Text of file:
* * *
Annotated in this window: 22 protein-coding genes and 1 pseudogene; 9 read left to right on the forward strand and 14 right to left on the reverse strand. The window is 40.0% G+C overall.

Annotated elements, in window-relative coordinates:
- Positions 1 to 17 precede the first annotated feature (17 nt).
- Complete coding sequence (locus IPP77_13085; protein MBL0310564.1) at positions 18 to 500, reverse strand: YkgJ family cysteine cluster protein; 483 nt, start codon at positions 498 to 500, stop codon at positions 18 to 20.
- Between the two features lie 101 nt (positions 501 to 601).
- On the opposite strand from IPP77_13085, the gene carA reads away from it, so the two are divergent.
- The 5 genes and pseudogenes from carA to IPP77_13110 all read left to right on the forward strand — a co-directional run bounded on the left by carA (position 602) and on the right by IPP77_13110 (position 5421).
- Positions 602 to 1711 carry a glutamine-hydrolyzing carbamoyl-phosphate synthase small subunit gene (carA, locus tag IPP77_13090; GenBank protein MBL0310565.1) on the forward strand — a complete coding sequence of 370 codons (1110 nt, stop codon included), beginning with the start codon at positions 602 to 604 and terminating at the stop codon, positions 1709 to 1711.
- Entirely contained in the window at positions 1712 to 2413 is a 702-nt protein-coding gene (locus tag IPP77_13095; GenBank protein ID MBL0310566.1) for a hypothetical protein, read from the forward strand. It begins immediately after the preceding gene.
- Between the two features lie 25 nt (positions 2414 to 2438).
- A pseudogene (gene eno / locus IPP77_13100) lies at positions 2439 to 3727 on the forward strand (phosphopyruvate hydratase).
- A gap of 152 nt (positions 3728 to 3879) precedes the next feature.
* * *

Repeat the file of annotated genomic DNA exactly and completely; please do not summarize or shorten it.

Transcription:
Annotated in this window: 22 protein-coding genes and 1 pseudogene; 9 read left to right on the forward strand and 14 right to left on the reverse strand. The window is 40.0% G+C overall.

Annotated elements, in window-relative coordinates:
- Positions 1 to 17 precede the first annotated feature (17 nt).
- Complete coding sequence (locus IPP77_13085; protein MBL0310564.1) at positions 18 to 500, reverse strand: YkgJ family cysteine cluster protein; 483 nt, start codon at positions 498 to 500, stop codon at positions 18 to 20.
- Between the two features lie 101 nt (positions 501 to 601).
- On the opposite strand from IPP77_13085, the gene carA reads away from it, so the two are divergent.
- The 5 genes and pseudogenes from carA to IPP77_13110 all read left to right on the forward strand — a co-directional run bounded on the left by carA (position 602) and on the right by IPP77_13110 (position 5421).
- Positions 602 to 1711 carry a glutamine-hydrolyzing carbamoyl-phosphate synthase small subunit gene (carA, locus tag IPP77_13090; GenBank protein MBL0310565.1) on the forward strand — a complete coding sequence of 370 codons (1110 nt, stop codon included), beginning with the start codon at positions 602 to 604 and terminating at the stop codon, positions 1709 to 1711.
- Entirely contained in the window at positions 1712 to 2413 is a 702-nt protein-coding gene (locus tag IPP77_13095; GenBank protein ID MBL0310566.1) for a hypothetical protein, read from the forward strand. It begins immediately after the preceding gene.
- Between the two features lie 25 nt (positions 2414 to 2438).
- A pseudogene (gene eno / locus IPP77_13100) lies at positions 2439 to 3727 on the forward strand (phosphopyruvate hydratase).
- A gap of 152 nt (positions 3728 to 3879) precedes the next feature.